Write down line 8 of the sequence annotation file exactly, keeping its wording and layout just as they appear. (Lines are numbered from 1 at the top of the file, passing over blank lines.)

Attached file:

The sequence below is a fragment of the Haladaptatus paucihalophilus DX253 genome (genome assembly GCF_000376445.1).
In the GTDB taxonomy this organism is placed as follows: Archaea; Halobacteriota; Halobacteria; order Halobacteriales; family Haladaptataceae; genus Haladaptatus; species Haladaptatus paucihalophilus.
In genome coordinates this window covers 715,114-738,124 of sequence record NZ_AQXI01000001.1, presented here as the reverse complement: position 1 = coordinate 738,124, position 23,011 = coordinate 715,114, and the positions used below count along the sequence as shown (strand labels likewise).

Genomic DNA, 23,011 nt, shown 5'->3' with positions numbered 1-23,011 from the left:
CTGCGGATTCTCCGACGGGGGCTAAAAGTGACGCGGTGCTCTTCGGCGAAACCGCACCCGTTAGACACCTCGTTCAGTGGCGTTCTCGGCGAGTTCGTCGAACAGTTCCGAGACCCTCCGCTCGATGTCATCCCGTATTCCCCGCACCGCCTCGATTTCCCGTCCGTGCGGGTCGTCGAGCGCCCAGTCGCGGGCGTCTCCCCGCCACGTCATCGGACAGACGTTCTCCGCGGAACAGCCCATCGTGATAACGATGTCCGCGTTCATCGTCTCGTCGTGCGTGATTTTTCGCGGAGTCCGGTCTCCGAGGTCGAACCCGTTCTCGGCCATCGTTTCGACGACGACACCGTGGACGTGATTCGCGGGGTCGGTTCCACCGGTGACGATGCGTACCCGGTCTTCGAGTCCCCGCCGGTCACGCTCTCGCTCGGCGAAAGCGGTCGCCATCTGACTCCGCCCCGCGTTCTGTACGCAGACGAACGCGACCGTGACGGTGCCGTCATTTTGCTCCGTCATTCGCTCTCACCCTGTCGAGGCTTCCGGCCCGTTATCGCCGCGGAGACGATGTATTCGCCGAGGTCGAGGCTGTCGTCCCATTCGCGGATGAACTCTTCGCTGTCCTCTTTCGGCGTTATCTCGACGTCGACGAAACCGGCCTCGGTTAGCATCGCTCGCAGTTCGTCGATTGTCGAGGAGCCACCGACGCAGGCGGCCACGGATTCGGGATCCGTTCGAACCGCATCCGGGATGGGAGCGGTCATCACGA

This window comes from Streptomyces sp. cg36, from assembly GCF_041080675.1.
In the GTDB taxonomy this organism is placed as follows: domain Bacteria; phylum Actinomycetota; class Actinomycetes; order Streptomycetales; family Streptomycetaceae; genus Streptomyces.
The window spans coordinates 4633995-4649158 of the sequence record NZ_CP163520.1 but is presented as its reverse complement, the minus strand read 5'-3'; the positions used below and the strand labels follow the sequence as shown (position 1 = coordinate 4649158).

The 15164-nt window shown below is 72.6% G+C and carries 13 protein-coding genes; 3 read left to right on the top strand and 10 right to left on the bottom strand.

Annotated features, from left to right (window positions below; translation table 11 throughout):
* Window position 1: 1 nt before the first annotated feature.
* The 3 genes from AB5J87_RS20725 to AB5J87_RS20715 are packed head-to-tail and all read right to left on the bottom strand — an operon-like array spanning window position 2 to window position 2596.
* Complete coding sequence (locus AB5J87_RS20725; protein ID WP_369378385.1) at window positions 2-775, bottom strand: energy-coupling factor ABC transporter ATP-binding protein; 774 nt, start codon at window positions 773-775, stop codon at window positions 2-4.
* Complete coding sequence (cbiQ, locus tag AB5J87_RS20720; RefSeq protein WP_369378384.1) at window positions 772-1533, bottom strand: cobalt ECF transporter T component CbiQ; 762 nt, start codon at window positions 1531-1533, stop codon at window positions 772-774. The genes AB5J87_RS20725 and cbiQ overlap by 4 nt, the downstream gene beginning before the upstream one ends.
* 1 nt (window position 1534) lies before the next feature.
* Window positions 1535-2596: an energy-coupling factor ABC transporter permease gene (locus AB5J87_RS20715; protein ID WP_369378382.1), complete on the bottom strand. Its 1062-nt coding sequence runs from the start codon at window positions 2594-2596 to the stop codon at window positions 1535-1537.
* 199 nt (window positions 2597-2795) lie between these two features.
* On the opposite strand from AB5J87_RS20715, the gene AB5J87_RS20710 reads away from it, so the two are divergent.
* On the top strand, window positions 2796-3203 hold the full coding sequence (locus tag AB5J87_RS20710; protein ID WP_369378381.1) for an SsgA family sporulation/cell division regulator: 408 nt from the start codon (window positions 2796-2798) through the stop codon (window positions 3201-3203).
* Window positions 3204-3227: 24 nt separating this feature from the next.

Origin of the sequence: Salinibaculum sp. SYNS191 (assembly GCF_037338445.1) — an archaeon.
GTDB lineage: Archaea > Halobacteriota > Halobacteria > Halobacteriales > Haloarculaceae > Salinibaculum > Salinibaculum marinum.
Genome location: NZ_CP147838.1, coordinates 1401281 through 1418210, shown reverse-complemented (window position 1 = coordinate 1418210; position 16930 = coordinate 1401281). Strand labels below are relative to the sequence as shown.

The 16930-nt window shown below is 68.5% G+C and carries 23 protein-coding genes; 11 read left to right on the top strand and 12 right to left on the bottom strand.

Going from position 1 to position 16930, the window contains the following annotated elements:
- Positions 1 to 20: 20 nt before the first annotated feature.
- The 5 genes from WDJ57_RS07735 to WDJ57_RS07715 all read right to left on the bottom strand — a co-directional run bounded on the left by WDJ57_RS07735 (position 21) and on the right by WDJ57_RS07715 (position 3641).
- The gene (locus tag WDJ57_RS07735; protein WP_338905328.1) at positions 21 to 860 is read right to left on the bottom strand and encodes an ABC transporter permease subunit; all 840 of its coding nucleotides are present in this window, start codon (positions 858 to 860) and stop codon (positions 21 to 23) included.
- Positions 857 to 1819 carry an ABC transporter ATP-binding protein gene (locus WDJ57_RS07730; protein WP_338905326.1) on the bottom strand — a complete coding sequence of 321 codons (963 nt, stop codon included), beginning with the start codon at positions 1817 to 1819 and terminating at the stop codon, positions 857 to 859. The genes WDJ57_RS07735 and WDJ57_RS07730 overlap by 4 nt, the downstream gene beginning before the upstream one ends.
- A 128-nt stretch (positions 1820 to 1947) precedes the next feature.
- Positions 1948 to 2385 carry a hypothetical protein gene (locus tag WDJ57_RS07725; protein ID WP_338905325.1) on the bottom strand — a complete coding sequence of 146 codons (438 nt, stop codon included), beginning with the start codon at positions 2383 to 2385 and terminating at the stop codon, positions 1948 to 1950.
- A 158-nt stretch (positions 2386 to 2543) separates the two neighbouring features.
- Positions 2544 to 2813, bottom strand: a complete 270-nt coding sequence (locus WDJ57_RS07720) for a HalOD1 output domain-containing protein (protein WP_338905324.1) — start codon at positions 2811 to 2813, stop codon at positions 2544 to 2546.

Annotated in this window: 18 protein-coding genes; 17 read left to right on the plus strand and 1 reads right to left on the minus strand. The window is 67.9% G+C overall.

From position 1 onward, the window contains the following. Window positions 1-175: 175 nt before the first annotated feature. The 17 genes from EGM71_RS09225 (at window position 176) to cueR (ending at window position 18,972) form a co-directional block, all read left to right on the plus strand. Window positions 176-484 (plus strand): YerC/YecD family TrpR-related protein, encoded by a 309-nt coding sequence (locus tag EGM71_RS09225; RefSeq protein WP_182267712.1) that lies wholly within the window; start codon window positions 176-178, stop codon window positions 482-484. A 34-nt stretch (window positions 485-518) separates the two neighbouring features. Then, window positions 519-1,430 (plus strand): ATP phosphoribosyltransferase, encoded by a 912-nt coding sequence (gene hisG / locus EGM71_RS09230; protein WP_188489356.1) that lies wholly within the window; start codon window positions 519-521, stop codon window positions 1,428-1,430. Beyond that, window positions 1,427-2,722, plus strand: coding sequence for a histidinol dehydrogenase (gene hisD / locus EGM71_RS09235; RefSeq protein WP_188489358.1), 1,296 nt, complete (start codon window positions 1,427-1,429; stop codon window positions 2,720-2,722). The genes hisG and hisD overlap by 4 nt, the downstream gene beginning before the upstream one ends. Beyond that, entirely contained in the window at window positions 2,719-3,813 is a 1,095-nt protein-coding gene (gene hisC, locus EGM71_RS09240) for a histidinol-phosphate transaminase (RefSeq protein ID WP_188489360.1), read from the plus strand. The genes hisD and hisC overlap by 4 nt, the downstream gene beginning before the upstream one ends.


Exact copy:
The window spans coordinates 4633995-4649158 of the sequence record NZ_CP163520.1 but is presented as its reverse complement, the minus strand read 5'-3'; the positions used below and the strand labels follow the sequence as shown (position 1 = coordinate 4649158).